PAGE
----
Do you suffer from road rage? I do. My-mother always told me that the most effective-tactic in the face of a vicious, spluttering fellow motorist was to blow kisses. Unfortunately, I seem to more frequently employ the characteristics of the vicious splutterer than the kiss-blower.
Research has recently come to light that could serve to explain the behaviour of those who also lose their temper over Sunday drivers. Earlier this year, the Journal of Clinical Psychiatry issued a report finding that those that fall victim to temper loss behind the wheel are more than twice as likely to be infected by a-parasite called Toxoplasma gondii, which causes a disease called toxoplasmosis.
I’ll come back to the road rage later… first let us consider T. gondii. The first thing to know is that it is more common than you think. In fact, it is estimated that around 30 per cent of us in the UK are infected by it, along with more than 60 million people in the USA. You may have heard the advice that pregnant women should stay away from cat litter, and this guidance stems from the dangers of toxoplasmosis. The parasite is generally thought to be otherwise relatively benign, although the psychiatry journal’s findings will undoubtedly lead to further study.
People infected by T. gondii usually show no effects. Occasionally, cases are diagnosed as a result of flu-like symptoms such as tender lymph nodes or aching muscles, but this is rare. However, adults with low immune systems, or who have recently had chemotherapy, are more susceptible to acute toxoplasmosis. The symptoms of this are more aggressive and it can cause permanent damage to the brain — but such cases are extremely infrequent.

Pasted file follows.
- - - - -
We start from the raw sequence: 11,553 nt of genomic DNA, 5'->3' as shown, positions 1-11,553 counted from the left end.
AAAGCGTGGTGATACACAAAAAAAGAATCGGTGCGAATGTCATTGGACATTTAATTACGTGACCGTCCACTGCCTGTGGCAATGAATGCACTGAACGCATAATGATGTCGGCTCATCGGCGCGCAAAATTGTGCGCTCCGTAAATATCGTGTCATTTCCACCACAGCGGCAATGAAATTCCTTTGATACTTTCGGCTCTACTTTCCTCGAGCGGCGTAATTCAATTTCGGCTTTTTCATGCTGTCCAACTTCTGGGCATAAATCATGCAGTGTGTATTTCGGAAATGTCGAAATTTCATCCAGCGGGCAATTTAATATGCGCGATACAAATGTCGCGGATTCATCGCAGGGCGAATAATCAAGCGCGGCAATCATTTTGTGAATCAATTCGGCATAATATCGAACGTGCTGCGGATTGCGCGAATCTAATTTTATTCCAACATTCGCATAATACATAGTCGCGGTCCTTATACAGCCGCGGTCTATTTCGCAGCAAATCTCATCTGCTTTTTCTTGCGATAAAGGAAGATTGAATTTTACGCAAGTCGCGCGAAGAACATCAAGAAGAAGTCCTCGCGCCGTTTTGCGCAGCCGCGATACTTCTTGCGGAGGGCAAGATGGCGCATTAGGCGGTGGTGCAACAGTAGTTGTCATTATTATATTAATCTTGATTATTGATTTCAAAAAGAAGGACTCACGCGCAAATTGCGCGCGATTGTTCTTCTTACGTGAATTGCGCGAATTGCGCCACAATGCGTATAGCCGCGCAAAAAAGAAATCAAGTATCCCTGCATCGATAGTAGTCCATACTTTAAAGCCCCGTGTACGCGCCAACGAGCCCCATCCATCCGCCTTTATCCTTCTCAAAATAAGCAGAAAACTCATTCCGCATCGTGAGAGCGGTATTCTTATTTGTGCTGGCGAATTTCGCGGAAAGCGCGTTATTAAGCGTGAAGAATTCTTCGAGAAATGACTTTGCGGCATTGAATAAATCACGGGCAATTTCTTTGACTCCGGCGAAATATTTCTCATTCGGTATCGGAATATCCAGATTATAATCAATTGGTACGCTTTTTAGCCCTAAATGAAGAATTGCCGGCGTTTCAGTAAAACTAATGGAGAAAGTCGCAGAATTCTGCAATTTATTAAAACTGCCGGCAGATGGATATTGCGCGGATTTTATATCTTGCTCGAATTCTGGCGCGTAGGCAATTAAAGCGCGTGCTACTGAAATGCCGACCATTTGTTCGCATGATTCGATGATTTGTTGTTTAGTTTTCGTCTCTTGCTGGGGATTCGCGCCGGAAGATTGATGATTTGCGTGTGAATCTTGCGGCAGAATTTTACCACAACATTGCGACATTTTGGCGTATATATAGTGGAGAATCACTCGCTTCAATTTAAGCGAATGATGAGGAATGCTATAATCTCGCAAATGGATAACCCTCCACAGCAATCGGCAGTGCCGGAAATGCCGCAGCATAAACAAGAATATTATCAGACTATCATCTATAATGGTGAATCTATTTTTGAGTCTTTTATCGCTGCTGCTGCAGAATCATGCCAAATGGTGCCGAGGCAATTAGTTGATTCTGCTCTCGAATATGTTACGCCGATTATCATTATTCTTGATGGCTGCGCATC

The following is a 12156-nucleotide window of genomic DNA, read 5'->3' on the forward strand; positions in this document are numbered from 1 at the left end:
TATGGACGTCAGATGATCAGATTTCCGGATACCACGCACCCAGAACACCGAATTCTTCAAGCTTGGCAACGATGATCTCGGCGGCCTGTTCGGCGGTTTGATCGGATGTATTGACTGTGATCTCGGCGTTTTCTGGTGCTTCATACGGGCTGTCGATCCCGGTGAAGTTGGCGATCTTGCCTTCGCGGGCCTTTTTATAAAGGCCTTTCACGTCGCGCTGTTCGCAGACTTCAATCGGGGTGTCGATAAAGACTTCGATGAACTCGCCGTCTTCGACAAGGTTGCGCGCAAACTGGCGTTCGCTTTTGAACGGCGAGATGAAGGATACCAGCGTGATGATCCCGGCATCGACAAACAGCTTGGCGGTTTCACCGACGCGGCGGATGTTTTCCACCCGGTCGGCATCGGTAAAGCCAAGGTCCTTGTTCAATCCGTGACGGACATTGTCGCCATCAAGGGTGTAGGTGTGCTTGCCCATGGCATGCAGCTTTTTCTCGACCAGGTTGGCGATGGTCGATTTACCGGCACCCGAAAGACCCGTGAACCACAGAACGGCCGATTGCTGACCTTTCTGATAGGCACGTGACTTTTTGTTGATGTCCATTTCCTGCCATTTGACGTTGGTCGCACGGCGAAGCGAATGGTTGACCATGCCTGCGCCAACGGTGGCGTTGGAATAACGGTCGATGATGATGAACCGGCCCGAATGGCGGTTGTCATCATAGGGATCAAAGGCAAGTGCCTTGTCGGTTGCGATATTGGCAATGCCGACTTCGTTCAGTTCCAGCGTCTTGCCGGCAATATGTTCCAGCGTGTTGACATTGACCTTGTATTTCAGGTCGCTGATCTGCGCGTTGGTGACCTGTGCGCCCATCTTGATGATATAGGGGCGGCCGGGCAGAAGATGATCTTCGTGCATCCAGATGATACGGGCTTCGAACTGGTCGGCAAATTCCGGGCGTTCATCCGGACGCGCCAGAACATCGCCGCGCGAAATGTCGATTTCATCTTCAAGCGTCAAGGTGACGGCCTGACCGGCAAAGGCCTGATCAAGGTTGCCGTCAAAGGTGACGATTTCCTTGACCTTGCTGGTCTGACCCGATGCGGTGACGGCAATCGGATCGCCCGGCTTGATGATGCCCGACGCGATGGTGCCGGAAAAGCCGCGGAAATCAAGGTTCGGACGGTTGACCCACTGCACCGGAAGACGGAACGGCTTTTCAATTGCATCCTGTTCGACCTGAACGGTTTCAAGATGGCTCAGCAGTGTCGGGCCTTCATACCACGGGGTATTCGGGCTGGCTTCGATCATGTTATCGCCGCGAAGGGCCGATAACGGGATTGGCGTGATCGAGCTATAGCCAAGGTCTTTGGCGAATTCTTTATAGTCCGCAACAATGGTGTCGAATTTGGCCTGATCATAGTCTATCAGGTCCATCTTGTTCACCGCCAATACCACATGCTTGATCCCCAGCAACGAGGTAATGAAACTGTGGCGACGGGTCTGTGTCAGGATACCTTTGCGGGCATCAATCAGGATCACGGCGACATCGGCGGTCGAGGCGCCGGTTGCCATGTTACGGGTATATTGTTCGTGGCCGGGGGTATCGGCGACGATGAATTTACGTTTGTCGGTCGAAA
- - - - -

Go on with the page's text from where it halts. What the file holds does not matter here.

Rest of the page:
The parasite can live on humans and all other warm-blooded animals but is thought to breed only on domestic cats. And the most common means of transmission to humans is via ingestion of contaminated cat faeces. This can arise more often than you might suspect, via hand-to-mouth contact. There are risk factors in gardening, eating raw vegetables grown on infected soil, cleaning a cat’s litter box or having contact with a children’s sandpit. Toxoplasmosis can also be transmitted by eating raw or-partially cooked meat or using contaminated cutlery.
The parasite is extremely dangerous to pregnant women, increasing the likelihood of miscarriage and stillbirth, but there are a range of treatments for those infected, pregnant or not. The two most popular are antimalarial medication and antibiotics.